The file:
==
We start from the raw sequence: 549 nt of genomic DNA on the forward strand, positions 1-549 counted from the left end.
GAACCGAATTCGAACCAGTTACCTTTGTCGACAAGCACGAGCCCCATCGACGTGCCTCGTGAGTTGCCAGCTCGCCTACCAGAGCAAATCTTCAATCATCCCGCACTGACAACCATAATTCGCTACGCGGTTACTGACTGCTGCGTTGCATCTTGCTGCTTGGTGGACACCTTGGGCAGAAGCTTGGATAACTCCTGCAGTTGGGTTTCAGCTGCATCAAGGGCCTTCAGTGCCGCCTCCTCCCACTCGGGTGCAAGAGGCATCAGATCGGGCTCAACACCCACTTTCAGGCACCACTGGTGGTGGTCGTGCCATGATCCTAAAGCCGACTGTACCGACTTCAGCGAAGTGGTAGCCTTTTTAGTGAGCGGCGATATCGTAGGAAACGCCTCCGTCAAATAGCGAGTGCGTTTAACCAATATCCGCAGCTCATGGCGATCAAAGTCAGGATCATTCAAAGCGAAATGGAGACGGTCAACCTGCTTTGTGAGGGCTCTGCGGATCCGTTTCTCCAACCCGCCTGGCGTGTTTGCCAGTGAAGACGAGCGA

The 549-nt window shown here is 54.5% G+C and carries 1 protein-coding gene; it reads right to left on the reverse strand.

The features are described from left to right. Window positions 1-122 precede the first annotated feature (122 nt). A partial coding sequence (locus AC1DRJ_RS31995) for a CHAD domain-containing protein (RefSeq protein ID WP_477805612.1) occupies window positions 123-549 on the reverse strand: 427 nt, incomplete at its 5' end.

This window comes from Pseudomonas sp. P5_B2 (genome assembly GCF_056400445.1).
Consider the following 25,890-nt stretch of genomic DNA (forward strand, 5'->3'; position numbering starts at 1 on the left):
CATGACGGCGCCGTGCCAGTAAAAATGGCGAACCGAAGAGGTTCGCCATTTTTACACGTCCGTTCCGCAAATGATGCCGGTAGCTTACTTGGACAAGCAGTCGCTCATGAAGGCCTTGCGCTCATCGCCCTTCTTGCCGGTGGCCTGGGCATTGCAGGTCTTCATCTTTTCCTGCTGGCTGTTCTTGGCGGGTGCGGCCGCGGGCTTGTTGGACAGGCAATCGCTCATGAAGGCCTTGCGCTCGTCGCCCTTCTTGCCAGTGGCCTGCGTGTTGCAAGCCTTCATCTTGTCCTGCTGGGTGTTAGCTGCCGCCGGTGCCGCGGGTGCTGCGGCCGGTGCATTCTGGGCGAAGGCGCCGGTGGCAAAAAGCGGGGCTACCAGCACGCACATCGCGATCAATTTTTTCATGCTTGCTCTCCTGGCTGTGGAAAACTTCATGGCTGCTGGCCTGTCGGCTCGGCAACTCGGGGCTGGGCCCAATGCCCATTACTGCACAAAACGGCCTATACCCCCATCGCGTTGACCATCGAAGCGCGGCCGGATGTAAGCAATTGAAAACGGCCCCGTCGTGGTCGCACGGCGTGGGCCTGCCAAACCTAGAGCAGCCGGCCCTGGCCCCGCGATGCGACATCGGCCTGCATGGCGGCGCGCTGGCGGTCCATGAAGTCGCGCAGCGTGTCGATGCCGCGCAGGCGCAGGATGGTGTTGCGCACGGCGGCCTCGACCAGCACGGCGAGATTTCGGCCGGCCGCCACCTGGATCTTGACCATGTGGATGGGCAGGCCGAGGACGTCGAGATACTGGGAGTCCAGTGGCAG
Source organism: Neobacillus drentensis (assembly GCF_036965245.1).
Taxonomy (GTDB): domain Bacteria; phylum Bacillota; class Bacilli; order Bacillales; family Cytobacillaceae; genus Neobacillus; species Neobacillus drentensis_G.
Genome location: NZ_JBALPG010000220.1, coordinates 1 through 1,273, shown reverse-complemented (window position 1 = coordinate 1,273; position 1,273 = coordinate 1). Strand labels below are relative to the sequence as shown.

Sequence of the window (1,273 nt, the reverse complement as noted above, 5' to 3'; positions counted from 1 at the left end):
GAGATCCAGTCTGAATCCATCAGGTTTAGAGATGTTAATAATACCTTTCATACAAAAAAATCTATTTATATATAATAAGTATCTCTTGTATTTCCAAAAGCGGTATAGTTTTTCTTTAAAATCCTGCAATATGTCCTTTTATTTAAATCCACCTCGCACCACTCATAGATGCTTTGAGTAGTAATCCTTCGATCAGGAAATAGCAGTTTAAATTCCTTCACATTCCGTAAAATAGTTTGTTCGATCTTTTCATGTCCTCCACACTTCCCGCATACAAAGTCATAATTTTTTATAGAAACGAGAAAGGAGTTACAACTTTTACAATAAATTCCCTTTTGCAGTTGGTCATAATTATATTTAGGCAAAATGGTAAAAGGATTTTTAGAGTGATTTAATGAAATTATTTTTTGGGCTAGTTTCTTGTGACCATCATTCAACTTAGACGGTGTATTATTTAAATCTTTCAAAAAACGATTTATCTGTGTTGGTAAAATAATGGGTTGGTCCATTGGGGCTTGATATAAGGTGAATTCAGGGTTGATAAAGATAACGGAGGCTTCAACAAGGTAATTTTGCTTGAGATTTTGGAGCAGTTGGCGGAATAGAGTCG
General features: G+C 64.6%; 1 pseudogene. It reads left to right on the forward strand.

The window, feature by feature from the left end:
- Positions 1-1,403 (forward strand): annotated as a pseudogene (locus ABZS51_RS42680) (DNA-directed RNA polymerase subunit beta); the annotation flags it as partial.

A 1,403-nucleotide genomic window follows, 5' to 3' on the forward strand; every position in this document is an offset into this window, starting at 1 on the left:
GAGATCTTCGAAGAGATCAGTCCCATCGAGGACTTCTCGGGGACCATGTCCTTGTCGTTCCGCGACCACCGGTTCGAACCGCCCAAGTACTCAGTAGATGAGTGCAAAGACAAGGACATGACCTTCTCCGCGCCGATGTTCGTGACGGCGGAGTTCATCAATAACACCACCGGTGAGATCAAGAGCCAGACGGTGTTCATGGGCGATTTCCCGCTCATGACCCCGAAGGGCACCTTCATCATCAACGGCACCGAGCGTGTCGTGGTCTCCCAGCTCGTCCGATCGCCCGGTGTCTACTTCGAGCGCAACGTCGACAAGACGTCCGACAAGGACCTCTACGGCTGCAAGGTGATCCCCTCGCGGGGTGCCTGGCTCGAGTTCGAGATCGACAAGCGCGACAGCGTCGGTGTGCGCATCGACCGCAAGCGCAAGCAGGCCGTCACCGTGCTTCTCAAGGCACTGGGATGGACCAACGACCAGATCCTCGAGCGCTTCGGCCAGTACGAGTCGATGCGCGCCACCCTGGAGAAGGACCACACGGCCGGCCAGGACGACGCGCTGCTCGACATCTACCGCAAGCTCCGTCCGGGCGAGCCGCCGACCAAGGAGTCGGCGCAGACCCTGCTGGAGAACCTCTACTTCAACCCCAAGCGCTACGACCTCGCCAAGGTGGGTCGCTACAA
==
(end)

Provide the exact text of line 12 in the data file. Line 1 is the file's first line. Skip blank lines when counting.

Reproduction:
GAGATCCAGTCTGAATCCATCAGGTTTAGAGATGTTAATAATACCTTTCATACAAAAAAATCTATTTATATATAATAAGTATCTCTTGTATTTCCAAAAGCGGTATAGTTTTTCTTTAAAATCCTGCAATATGTCCTTTTATTTAAATCCACCTCGCACCACTCATAGATGCTTTGAGTAGTAATCCTTCGATCAGGAAATAGCAGTTTAAATTCCTTCACATTCCGTAAAATAGTTTGTTCGATCTTTTCATGTCCTCCACACTTCCCGCATACAAAGTCATAATTTTTTATAGAAACGAGAAAGGAGTTACAACTTTTACAATAAATTCCCTTTTGCAGTTGGTCATAATTATATTTAGGCAAAATGGTAAAAGGATTTTTAGAGTGATTTAATGAAATTATTTTTTGGGCTAGTTTCTTGTGACCATCATTCAACTTAGACGGTGTATTATTTAAATCTTTCAAAAAACGATTTATCTGTGTTGGTAAAATAATGGGTTGGTCCATTGGGGCTTGATATAAGGTGAATTCAGGGTTGATAAAGATAACGGAGGCTTCAACAAGGTAATTTTGCTTGAGATTTTGGAGCAGTTGGCGGAATAGAGTCG